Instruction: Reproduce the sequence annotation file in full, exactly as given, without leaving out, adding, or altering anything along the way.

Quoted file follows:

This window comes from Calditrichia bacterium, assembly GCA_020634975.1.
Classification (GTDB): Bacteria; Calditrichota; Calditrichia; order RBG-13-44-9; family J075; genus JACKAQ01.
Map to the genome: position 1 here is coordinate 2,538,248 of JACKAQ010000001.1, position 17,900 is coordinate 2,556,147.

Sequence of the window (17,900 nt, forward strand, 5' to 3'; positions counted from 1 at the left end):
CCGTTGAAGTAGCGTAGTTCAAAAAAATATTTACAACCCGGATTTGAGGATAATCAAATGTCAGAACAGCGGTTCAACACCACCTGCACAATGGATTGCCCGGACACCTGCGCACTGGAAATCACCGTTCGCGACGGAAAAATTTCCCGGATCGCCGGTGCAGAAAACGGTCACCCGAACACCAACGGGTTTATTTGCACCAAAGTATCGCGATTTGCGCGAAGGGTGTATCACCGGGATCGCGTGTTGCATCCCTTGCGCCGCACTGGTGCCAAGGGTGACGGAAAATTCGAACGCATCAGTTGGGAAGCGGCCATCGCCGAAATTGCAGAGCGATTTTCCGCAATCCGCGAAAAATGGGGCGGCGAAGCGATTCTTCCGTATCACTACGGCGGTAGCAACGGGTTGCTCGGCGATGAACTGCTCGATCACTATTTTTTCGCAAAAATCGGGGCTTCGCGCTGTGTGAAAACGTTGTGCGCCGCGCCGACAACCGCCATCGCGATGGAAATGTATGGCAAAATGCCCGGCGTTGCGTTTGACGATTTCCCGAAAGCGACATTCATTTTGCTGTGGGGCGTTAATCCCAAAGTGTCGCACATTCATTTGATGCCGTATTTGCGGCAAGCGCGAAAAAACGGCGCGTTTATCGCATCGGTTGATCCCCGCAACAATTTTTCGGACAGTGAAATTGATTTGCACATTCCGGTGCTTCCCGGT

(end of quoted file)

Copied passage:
This window comes from Calditrichia bacterium, assembly GCA_020634975.1.
Classification (GTDB): Bacteria; Calditrichota; Calditrichia; order RBG-13-44-9; family J075; genus JACKAQ01.
Map to the genome: position 1 here is coordinate 2,538,248 of JACKAQ010000001.1, position 17,900 is coordinate 2,556,147.

Sequence of the window (17,900 nt, forward strand, 5' to 3'; positions counted from 1 at the left end):
CCGTTGAAGTAGCGTAGTTCAAAAAAATATTTACAACCCGGATTTGAGGATAATCAAATGTCAGAACAGCGGTTCAACACCACCTGCACAATGGATTGCCCGGACACCTGCGCACTGGAAATCACCGTTCGCGACGGAAAAATTTCCCGGATCGCCGGTGCAGAAAACGGTCACCCGAACACCAACGGGTTTATTTGCACCAAAGTATCGCGATTTGCGCGAAGGGTGTATCACCGGGATCGCGTGTTGCATCCCTTGCGCCGCACTGGTGCCAAGGGTGACGGAAAATTCGAACGCATCAGTTGGGAAGCGGCCATCGCCGAAATTGCAGAGCGATTTTCCGCAATCCGCGAAAAATGGGGCGGCGAAGCGATTCTTCCGTATCACTACGGCGGTAGCAACGGGTTGCTCGGCGATGAACTGCTCGATCACTATTTTTTCGCAAAAATCGGGGCTTCGCGCTGTGTGAAAACGTTGTGCGCCGCGCCGACAACCGCCATCGCGATGGAAATGTATGGCAAAATGCCCGGCGTTGCGTTTGACGATTTCCCGAAAGCGACATTCATTTTGCTGTGGGGCGTTAATCCCAAAGTGTCGCACATTCATTTGATGCCGTATTTGCGGCAAGCGCGAAAAAACGGCGCGTTTATCGCATCGGTTGATCCCCGCAACAATTTTTCGGACAGTGAAATTGATTTGCACATTCCGGTGCTTCCCGGT